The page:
I’m flexing my muscles and raking the earth
Preparing my garden in spite of the dearth
Of smiles and bright eyes, of those who can laugh
At the coldness of strangers. I run a hot bath
To soak in a Radox of comfort. I ache
After sweeping the hearth rug. I stretch when I wake
When I wrote and published Larkswood my young hero – a gardener called Thomas Saunders – had no voice of his own. He is seen through the eyes of Louisa Hamilton who grows to love him during her stay in the house. When the threat of war begins to loom, Louisa knows that Thomas, who has always longed
You were light and bright with your mop of curls
And your turquoise finger nails
You seemed to float above our moat
Abandoning the snails
You had a confidence and flair, an aristocratic, feudal air,
A natural vigour that denied us lesser mortals, daily tied
See the last leaves of autumn drift
Down to their carpet of gold, then lift
Carried by breezes cool and dry.
Canada geese above me fly
Honking hoarse voices into sky
Dappled and dangerous, cry by cry.
I’ve never really belonged to Clubs and Pubs. I get frightfully bored sitting on committees and, once I’d left Oxford University Press, I decided life was too short to try to become Vice-President of Global Everything.
Matthew Crabb was born in Dorset and currently lives and works on the edge of Exmoor. He intended to have a career in graphic design until he started working in a power-tool hire shop, which is where he became interested in chainsaws.
Somerville College Oxford has an impressive number of firsts to its name. It educated the first woman Prime Minister of the United Kingdom, Margaret Thatcher, the first – and only – British woman to win a Nobel Prize in Science, Dorothy Hodgkin, and the first woman to lead the world’s largest
To produce an image that looks this good is the result of many pairs of extraordinary eyes using their individual expertise. I shall be 82 in October. This photograph is not of a beautiful woman, but of an author who works meticulously around the clock at everything she does, says and writes.
Just in time, Grandma comes to stay.
“Goodbye, Jamie, darling,” says Mum.
“It’s time for me to have our baby.”
She climbs into the car.
“I’ll be home soon. Grandma will take you to the park.
Thirty years ago, in July 1991, I drove through the Oxfordshire village of Wytham on my way to my own cottage nearby. It was a particularly hot afternoon. All my car windows were open. And through one of them I suddenly spotted the most beautiful scarecrow, standing proud in her field
The brutal email came thundering down the line at me from New York. My American publisher again. This time About Websites. “If you haven’t got one,” it shouted, “you don’t stand a snowflake’s chance in hell. We won’t do it for you, so get a move on. And don’t spin us any made-up yarns about yourself.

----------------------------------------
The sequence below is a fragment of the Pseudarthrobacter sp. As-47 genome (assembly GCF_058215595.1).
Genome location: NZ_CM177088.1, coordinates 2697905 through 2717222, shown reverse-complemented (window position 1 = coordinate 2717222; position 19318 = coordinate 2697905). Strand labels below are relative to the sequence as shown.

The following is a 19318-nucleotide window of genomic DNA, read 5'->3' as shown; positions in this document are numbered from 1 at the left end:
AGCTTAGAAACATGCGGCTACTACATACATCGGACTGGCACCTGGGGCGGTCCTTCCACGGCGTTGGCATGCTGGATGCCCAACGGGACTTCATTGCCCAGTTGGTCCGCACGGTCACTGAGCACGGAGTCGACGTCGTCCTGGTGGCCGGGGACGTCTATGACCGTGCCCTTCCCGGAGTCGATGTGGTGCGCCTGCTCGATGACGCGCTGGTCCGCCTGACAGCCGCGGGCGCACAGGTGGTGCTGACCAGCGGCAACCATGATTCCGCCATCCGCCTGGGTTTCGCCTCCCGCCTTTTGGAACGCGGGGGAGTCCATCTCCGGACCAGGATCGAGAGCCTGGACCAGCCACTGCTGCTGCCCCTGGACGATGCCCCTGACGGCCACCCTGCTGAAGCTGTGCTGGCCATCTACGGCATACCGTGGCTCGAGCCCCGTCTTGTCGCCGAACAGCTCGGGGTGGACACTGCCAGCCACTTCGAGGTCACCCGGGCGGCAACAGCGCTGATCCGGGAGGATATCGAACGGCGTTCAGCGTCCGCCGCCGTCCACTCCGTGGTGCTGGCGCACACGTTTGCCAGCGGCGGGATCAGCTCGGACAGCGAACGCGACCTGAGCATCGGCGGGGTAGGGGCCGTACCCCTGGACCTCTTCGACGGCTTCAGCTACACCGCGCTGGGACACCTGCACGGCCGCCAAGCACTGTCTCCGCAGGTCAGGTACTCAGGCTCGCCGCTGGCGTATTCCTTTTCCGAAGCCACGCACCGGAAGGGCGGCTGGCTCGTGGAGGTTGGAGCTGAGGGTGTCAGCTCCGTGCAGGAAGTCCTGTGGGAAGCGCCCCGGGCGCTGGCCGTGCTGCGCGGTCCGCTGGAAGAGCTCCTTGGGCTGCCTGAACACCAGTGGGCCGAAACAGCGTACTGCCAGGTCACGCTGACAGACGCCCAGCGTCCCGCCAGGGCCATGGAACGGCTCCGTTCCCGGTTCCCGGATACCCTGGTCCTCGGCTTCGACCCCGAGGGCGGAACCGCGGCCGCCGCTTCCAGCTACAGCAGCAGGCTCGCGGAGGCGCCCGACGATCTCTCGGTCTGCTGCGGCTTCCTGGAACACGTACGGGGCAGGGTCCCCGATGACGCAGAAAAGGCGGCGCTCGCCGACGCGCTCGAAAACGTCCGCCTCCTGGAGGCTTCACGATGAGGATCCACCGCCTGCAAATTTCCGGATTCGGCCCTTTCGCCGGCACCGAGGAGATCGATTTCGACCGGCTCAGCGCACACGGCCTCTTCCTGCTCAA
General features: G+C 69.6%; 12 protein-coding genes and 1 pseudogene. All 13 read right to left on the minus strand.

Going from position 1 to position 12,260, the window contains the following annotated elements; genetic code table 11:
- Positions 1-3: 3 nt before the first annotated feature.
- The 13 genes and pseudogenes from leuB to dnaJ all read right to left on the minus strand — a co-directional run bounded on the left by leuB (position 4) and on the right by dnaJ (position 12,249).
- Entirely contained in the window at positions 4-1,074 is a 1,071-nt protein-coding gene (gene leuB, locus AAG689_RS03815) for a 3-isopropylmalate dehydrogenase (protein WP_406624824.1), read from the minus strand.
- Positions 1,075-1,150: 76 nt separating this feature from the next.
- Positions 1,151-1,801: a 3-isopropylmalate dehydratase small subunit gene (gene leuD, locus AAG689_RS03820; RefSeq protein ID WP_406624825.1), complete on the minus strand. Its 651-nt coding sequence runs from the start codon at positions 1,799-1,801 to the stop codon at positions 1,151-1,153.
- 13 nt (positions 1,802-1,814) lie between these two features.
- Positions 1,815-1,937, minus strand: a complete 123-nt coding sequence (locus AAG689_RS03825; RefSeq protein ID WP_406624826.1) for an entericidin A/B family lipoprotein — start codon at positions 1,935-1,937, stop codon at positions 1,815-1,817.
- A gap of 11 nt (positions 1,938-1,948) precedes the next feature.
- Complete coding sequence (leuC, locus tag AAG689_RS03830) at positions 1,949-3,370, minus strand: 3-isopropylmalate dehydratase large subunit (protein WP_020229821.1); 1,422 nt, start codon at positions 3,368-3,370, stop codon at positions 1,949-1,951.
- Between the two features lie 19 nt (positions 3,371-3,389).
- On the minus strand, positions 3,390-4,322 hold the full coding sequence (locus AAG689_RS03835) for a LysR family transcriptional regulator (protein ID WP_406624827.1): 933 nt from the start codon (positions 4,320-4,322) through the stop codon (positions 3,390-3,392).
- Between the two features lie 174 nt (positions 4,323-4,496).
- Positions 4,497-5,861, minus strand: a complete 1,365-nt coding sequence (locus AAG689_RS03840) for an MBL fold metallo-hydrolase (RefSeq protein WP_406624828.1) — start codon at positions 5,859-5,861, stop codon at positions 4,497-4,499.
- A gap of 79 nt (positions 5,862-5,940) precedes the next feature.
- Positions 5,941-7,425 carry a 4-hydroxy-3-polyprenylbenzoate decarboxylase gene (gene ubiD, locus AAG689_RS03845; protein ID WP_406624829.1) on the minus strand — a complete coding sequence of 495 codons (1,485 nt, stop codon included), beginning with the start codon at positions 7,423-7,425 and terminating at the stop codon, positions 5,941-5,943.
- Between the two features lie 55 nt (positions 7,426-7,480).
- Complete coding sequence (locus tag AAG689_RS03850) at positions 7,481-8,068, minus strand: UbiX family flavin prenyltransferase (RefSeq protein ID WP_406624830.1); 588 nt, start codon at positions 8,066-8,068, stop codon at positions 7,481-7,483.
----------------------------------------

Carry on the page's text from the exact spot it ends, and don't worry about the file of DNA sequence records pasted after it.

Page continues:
The swinging of the pendulum exactly marks the time:
Precise, intense, immaculate, he checks the hour’s chime.
A second out? Two minutes on? Then something must be done
To sharpen up the reckoning until the battle’s won.
“I’m giving birth to triplets,” I told one of my dearest friends in November 2020. “At the age of eighty-one it’s not something I’d really recommend … Working twenty-four seven through that heatwave nearly finished me off. My ankles still look like tree trunks.”
In 1953 we were both fourteen, sitting in the wonderful old library in North London Collegiate School, all oak panelling and wooden shelves, supposed to be writing essays.
Today is the day. We have all waited for it, with patience and with hope, during four long years. We wish President Joe Biden and his Vice-President, Kamala Harris, health, peace and safety in their government of the USA.
Although I am writing this feature on New Year’s Day 2021, I remember the moment as if it were yesterday. In 1976, forty-five years ago, I’d just left Oxford University Press in Walton Street, where I was working as an Editor, on my way to collect Sam from Magdalen College School.
One of the problems of being a full-time novelist – which I have been for the past twenty years and more – is this: when I’m deeply immersed in my storyline, my characters and their problems, I can’t read fiction by anybody else. Of course, I have to read for research: history books…
I first came to live in Woodstock in the blazing summer of 1976.
London had become a furnace and I was heartily glad to leave it. The removal van drove off to its overnight warehouse. Sam was spending the weekend with his father…
It is a truth universally acknowledged by the writing community that an author struggling with problems in the middle of a novel can do one of the following things:
Take a walk for at least five hours and sleep for forty-eight…